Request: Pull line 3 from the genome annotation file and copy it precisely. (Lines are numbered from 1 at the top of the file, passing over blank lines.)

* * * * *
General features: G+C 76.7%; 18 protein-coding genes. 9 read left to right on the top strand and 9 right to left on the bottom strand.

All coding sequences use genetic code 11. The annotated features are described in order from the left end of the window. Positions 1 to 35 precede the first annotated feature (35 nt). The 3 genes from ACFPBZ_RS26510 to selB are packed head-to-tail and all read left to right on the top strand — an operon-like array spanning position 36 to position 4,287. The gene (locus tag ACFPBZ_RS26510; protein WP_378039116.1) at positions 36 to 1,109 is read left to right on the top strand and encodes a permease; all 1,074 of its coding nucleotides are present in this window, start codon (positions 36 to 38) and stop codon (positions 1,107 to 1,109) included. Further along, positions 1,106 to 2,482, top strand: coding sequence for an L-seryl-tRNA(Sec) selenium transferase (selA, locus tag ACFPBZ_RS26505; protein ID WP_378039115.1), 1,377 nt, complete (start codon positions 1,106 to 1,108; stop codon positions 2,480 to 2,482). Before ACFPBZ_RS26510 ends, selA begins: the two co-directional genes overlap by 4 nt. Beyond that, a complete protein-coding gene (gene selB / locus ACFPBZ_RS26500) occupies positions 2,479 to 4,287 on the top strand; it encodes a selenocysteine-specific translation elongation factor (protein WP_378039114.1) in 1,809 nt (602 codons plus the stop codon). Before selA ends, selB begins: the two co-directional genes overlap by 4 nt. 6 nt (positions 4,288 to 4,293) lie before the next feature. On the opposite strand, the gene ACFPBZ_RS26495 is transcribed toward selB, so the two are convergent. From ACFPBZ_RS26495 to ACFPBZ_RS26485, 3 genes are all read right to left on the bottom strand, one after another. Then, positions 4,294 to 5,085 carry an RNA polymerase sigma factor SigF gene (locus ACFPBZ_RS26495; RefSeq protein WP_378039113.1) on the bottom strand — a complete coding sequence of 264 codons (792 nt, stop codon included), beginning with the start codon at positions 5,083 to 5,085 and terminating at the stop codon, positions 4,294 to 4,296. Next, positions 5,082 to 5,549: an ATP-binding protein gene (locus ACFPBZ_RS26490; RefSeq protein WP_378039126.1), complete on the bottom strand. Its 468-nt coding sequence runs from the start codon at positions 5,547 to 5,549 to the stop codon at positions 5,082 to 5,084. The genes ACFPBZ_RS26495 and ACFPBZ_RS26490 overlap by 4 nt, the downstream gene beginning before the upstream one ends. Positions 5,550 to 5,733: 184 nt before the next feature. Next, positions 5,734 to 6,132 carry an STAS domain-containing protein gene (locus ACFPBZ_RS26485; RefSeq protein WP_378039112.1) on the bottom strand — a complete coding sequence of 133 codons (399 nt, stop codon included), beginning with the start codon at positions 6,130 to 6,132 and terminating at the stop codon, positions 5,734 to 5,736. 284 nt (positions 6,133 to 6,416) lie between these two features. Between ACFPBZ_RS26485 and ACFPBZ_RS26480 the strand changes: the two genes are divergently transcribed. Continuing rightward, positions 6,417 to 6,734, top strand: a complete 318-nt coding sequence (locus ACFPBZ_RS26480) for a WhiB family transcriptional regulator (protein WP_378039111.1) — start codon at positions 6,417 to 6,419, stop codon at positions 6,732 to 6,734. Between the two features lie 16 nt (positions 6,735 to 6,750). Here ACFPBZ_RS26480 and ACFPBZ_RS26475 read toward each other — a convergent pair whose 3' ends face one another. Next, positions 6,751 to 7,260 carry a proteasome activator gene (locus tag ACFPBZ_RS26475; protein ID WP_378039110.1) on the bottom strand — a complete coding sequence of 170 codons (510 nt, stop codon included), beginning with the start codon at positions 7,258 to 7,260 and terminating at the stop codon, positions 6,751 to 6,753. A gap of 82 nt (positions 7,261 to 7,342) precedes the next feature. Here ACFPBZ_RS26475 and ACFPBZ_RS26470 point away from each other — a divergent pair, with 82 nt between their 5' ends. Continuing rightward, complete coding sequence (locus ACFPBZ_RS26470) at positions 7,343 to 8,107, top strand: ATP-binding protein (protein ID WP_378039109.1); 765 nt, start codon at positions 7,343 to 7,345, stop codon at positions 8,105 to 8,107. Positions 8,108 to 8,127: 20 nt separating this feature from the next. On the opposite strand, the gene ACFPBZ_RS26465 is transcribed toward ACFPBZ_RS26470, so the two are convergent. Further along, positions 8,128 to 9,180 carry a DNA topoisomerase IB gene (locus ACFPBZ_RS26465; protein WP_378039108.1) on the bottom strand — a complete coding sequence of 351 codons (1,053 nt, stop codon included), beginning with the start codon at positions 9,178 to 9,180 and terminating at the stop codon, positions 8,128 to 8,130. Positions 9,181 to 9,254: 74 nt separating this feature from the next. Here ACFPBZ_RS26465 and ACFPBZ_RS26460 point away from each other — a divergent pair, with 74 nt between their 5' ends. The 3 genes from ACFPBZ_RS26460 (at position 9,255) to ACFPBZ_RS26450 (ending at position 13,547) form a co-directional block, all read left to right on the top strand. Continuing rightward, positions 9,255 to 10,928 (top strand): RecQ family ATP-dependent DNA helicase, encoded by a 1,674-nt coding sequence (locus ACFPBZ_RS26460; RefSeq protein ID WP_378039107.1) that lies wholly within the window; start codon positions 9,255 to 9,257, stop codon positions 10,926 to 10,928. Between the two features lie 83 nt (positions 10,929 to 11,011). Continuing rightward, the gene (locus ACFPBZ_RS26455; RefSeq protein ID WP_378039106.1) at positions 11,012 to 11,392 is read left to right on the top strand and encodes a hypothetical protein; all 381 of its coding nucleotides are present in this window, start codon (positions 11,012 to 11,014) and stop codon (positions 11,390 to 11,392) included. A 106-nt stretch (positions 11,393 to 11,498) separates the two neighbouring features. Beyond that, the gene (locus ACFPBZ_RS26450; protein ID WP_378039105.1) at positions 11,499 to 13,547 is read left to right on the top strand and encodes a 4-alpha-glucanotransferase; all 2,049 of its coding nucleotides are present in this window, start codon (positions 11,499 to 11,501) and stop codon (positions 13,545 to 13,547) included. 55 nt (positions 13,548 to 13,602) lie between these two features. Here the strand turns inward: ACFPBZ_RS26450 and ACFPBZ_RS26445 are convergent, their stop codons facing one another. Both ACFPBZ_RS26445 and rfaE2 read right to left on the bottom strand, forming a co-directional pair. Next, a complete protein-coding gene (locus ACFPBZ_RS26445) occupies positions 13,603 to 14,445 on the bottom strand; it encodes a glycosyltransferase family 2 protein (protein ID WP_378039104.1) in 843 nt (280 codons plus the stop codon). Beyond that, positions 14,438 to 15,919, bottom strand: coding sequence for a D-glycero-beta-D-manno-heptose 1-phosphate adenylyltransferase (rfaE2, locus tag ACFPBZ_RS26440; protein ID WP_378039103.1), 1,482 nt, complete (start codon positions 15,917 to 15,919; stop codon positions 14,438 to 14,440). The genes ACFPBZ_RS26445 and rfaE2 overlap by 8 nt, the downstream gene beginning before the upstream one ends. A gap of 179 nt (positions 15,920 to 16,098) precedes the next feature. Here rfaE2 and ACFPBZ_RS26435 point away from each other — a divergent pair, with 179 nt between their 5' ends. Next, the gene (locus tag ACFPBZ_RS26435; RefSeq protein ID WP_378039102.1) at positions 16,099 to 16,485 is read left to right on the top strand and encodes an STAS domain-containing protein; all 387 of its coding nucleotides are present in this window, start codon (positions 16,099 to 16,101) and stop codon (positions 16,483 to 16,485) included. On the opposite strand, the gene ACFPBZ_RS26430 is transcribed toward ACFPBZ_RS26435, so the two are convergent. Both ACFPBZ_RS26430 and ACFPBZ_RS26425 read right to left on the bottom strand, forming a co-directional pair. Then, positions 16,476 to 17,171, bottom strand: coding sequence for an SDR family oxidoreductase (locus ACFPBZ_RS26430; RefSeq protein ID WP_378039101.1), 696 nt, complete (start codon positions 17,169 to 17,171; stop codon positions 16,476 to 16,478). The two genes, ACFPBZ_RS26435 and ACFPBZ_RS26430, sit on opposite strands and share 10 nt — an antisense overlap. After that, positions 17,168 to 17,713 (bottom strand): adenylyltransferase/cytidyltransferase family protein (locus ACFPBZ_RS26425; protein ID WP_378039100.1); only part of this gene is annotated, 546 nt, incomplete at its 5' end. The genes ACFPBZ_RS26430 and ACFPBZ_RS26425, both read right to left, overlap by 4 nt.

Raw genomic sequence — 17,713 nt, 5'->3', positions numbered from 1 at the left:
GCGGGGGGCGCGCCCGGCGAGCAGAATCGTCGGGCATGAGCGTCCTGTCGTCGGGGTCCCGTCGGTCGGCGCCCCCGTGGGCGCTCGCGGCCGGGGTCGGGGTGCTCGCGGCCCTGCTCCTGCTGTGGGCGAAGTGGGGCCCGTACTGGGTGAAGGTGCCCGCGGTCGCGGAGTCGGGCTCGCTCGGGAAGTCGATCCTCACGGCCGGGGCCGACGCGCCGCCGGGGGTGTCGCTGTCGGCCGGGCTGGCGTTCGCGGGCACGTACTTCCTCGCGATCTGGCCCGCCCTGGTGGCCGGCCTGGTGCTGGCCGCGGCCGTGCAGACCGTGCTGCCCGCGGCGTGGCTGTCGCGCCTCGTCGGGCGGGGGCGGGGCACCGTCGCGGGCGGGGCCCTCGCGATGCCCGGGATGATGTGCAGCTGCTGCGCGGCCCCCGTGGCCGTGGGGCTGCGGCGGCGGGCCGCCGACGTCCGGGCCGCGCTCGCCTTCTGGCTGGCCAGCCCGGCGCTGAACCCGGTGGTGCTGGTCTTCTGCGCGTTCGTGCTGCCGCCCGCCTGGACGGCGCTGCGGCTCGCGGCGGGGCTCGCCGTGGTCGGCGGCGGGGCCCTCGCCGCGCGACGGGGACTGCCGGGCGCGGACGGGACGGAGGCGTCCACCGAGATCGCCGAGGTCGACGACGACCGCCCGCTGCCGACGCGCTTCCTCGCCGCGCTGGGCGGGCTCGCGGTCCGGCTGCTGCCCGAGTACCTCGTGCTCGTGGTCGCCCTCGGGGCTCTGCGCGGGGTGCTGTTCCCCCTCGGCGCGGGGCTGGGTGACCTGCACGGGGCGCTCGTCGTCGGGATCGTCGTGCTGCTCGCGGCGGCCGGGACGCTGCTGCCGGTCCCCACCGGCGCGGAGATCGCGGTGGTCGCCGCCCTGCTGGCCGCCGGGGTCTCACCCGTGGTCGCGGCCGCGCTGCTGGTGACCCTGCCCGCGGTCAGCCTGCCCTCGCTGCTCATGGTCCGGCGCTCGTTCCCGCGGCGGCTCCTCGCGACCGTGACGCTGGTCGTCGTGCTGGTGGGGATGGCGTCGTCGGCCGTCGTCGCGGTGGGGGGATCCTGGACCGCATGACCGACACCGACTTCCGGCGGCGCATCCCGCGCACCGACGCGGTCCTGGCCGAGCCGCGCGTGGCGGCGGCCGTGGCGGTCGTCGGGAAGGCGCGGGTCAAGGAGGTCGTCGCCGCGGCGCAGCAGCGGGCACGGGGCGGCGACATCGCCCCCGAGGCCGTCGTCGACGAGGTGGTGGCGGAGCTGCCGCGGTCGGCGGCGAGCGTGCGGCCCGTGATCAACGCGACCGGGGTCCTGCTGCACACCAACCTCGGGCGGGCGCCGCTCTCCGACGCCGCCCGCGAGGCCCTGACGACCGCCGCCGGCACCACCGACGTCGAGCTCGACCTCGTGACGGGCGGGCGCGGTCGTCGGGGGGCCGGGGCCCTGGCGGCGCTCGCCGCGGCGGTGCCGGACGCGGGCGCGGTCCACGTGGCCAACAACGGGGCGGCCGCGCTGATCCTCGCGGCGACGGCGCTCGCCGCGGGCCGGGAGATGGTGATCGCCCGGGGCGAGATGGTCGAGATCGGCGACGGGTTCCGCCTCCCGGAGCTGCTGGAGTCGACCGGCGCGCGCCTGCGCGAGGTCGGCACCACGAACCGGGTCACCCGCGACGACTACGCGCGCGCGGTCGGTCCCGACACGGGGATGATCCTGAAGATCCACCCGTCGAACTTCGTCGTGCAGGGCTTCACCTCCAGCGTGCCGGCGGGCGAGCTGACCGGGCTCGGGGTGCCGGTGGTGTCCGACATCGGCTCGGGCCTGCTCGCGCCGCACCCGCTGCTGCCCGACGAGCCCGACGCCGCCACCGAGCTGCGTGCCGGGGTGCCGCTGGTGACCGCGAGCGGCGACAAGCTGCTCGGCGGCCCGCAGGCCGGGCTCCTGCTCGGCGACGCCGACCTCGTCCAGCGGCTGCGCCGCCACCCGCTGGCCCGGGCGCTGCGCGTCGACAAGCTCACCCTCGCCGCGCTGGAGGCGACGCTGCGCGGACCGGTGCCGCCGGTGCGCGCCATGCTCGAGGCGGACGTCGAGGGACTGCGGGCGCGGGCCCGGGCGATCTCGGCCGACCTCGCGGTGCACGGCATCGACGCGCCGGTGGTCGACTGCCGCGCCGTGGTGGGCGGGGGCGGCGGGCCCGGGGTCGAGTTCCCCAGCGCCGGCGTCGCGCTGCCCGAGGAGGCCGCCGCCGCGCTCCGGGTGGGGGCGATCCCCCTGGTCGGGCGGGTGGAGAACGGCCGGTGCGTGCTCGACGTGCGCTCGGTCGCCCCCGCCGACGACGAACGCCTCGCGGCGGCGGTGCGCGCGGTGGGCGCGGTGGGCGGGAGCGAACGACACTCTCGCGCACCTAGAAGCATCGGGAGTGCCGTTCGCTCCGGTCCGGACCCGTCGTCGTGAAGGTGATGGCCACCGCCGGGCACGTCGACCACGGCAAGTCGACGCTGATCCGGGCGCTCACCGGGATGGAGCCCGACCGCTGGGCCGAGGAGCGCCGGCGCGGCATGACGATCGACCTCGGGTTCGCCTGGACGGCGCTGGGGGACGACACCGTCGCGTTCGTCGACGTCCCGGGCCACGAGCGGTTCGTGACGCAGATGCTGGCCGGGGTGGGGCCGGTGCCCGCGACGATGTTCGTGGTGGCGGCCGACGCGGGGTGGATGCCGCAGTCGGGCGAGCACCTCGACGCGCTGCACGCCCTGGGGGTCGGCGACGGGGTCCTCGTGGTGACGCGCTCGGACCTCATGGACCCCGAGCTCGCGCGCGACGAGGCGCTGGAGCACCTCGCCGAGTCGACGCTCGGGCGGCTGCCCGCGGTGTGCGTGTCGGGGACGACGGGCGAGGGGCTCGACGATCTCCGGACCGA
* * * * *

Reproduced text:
Raw genomic sequence — 17,713 nt, 5'->3', positions numbered from 1 at the left: